The original Tudor Hampton Court Palace was begun by Cardinal Wolsey in the early 16th century, but it soon attracted the attention of Henry VIII, who brought all his six wives here. Surrounded by gorgeous gardens and famous features such as the Maze and the Great Vine, the palace has been the setting for many nationally important events.
When William III and Mary II (1689-1702) took the throne in 1689, they commissioned Sir Christopher Wren to build an elegant new baroque palace. Later, Georgian kings and princes occupied the splendid interiors. When the royals left in 1737, impoverished 'grace and favour' aristocrats moved in.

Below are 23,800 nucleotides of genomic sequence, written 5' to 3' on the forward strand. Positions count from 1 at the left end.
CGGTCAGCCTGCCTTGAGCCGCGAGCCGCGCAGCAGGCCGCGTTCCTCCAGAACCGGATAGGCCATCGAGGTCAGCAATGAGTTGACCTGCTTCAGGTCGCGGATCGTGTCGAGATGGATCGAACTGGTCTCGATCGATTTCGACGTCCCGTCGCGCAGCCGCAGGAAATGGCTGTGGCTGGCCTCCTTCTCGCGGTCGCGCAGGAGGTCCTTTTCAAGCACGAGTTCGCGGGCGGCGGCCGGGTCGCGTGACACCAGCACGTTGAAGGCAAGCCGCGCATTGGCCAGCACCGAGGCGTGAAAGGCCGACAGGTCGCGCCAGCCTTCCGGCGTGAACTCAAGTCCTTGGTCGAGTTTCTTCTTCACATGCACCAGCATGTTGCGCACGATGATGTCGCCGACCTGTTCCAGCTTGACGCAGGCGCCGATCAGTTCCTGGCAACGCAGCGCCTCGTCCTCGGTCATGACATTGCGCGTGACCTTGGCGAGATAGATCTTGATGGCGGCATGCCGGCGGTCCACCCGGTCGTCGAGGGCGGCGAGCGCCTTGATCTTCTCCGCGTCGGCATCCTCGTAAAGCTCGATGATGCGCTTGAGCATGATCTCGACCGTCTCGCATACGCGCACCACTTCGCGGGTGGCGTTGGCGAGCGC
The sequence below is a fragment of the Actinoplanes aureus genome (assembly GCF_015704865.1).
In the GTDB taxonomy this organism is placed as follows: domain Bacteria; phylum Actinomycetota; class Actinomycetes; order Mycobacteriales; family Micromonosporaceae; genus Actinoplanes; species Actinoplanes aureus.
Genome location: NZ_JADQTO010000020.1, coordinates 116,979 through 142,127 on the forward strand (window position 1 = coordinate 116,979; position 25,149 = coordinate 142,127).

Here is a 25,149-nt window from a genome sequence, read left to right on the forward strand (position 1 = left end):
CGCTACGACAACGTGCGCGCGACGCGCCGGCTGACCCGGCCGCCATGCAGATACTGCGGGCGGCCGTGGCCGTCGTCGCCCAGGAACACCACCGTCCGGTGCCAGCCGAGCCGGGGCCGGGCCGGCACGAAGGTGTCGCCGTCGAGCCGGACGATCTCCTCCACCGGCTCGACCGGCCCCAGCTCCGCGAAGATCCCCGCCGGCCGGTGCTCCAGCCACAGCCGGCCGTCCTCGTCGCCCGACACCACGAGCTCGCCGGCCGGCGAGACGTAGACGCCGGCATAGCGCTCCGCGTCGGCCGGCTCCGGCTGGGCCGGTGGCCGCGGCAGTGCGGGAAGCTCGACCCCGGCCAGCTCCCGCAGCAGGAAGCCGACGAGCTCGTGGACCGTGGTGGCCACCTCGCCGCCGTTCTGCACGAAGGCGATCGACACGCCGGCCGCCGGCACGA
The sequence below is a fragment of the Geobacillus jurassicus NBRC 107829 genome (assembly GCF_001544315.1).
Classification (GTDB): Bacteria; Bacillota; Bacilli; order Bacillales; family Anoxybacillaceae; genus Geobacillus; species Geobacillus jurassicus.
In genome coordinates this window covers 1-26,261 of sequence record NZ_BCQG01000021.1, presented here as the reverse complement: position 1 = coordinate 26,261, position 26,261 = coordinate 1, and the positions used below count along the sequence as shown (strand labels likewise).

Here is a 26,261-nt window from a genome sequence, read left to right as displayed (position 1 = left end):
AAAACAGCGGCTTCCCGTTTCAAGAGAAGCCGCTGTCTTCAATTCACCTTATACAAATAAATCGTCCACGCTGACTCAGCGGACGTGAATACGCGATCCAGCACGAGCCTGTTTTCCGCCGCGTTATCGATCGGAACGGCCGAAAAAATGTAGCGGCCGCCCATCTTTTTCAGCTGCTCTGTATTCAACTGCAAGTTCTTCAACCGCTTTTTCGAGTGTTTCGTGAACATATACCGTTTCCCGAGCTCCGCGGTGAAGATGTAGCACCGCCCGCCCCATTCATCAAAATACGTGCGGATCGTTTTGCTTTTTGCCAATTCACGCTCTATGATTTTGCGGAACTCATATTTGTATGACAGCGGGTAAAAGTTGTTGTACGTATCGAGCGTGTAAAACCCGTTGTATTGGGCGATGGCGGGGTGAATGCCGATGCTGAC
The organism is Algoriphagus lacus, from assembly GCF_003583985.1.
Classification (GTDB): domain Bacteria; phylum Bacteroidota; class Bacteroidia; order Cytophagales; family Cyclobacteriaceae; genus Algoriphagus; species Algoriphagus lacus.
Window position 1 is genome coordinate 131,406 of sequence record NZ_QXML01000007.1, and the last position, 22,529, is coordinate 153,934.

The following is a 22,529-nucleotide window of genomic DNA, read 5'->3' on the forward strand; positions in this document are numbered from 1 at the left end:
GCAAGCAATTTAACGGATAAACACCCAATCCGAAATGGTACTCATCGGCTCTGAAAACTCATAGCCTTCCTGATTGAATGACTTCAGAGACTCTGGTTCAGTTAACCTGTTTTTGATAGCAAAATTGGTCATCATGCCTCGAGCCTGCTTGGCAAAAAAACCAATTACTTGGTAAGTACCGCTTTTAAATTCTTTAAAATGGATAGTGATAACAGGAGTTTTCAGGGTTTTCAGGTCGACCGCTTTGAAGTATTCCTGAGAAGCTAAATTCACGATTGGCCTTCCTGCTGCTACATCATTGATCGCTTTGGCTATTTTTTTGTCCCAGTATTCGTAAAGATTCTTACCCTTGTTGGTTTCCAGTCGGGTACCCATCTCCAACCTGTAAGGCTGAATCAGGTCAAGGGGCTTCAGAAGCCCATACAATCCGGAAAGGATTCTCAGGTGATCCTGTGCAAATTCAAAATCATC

Queen Victoria opened the palace to the public in 1838. It has remained a magnet for millions of visitors, drawn to the grandeur, the ghosts and the fabulous art collection.
Cardinal Thomas Wolsey, Henry VIII’s Lord Chancellor, started Hampton Court Palace’s transformation from ordinary country house to magnificent palace.
Wolsey wanted to create a grand building where he could host not only the King and the royal court but also monarchs from across Europe.
Investing huge sums of money, he created a palace fit for the King. Wolsey was so successful in his work that Henry eventually took Hampton Court for himself.ww.hrp.org.uk